Background: The Congenital Human Cytomegalovirus Infection Prevention (CHIP) study, a randomized, blinded, placebo-controlled trial, demonstrated that the efficacy of hyperimmune globulin (HIG) was not different from that of placebo regarding transmission of cytomegalovirus (CMV) from mothers to newborns. Our aim was to analyze histologically HIG effects on placentas collected for the CHIP study. Materials and Methods: Virological and histological analyses were performed on 40 placentas from transmitter and nontransmitter HIG-treated and untreated mothers by assessing the number of CMV-positive cells, tissue viral load, tissue damage, and compensatory mechanisms. Results: The HIG and placebo groups showed no significant differences in the number of CMV-positive cells (median number in 10 fields at 10 high-power fields: 2.5 vs. 2, p = 0.969) and viral load (median load: 5 copies/5 ng vs. 10.5 copies/5 ng, p = 0.874). Regarding histological examination, the scores of parameters related to tissue damage and hypoxic parenchymal compensation were higher in transmitters except for chorangiosis, with statistically significant differences observed for chronic villitis (p = 0.007), calcification (p = 0.011), and the total score of tissue damage (p < 0.001). The HIG and placebo groups showed no significant differences for all tissue damage and compensation parameters and overall scores. Discussion: HIGs are not able to reduce placental viral load and histological damage, which was significantly associated only with infection.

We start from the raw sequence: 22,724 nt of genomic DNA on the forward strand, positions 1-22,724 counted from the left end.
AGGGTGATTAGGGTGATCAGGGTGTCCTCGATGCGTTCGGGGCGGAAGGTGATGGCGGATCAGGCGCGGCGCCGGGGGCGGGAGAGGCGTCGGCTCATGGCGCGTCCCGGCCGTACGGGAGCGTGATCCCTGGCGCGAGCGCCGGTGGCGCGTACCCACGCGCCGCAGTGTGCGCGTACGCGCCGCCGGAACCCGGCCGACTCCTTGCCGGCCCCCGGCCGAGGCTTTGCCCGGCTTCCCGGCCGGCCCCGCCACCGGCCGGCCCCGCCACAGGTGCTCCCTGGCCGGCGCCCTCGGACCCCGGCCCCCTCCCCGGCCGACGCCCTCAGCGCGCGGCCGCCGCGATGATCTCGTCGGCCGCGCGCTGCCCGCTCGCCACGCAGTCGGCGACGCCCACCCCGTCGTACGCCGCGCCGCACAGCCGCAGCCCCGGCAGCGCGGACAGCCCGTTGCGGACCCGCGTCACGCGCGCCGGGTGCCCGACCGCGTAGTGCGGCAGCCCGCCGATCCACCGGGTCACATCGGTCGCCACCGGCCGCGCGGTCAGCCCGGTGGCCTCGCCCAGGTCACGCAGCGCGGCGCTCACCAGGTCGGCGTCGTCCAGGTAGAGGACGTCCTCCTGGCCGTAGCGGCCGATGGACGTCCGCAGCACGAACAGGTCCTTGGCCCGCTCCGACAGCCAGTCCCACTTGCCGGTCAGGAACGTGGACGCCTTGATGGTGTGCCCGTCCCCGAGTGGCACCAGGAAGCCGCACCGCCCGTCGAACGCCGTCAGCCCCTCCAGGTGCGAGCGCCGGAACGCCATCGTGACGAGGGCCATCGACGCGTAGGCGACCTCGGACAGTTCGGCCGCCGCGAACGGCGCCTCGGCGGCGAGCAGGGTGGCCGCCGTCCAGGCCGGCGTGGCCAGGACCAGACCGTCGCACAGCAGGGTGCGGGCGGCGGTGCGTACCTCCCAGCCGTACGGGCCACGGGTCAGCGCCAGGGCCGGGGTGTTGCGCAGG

- Prenatal treatment
ASJC Scopus subject areas
- Pediatrics, Perinatology, and Child Health
- Radiology Nuclear Medicine and imaging
- Obstetrics and Gynaecology